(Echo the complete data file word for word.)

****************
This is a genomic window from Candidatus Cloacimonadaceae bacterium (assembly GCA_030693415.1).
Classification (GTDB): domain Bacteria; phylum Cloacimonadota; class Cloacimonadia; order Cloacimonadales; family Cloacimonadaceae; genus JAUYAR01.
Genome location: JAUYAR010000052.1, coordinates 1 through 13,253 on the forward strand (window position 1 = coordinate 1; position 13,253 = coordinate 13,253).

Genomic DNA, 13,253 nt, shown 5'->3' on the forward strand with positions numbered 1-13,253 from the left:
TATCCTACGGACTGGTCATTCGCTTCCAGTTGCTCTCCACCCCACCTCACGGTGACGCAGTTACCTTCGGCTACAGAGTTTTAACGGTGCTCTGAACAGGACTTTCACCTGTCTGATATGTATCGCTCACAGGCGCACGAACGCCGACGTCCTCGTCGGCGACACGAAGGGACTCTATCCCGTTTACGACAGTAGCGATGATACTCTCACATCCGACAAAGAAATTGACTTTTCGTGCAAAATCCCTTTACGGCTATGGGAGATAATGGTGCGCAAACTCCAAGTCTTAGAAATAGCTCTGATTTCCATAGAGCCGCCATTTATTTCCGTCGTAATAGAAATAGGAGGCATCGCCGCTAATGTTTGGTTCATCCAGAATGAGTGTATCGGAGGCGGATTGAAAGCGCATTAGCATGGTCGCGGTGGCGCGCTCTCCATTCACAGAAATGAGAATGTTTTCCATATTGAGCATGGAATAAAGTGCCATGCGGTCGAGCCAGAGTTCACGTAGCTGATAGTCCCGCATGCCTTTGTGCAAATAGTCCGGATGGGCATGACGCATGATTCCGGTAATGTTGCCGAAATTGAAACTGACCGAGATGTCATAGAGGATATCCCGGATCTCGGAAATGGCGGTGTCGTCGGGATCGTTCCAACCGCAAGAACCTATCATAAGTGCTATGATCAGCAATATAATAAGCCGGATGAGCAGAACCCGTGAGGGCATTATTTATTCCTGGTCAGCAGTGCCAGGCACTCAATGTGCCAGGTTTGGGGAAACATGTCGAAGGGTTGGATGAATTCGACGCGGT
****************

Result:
This is a genomic window from Candidatus Cloacimonadaceae bacterium (assembly GCA_030693415.1).
Classification (GTDB): domain Bacteria; phylum Cloacimonadota; class Cloacimonadia; order Cloacimonadales; family Cloacimonadaceae; genus JAUYAR01.
Genome location: JAUYAR010000052.1, coordinates 1 through 13,253 on the forward strand (window position 1 = coordinate 1; position 13,253 = coordinate 13,253).

Genomic DNA, 13,253 nt, shown 5'->3' on the forward strand with positions numbered 1-13,253 from the left:
TATCCTACGGACTGGTCATTCGCTTCCAGTTGCTCTCCACCCCACCTCACGGTGACGCAGTTACCTTCGGCTACAGAGTTTTAACGGTGCTCTGAACAGGACTTTCACCTGTCTGATATGTATCGCTCACAGGCGCACGAACGCCGACGTCCTCGTCGGCGACACGAAGGGACTCTATCCCGTTTACGACAGTAGCGATGATACTCTCACATCCGACAAAGAAATTGACTTTTCGTGCAAAATCCCTTTACGGCTATGGGAGATAATGGTGCGCAAACTCCAAGTCTTAGAAATAGCTCTGATTTCCATAGAGCCGCCATTTATTTCCGTCGTAATAGAAATAGGAGGCATCGCCGCTAATGTTTGGTTCATCCAGAATGAGTGTATCGGAGGCGGATTGAAAGCGCATTAGCATGGTCGCGGTGGCGCGCTCTCCATTCACAGAAATGAGAATGTTTTCCATATTGAGCATGGAATAAAGTGCCATGCGGTCGAGCCAGAGTTCACGTAGCTGATAGTCCCGCATGCCTTTGTGCAAATAGTCCGGATGGGCATGACGCATGATTCCGGTAATGTTGCCGAAATTGAAACTGACCGAGATGTCATAGAGGATATCCCGGATCTCGGAAATGGCGGTGTCGTCGGGATCGTTCCAACCGCAAGAACCTATCATAAGTGCTATGATCAGCAATATAATAAGCCGGATGAGCAGAACCCGTGAGGGCATTATTTATTCCTGGTCAGCAGTGCCAGGCACTCAATGTGCCAGGTTTGGGGAAACATGTCGAAGGGTTGGATGAATTCGACGCGGT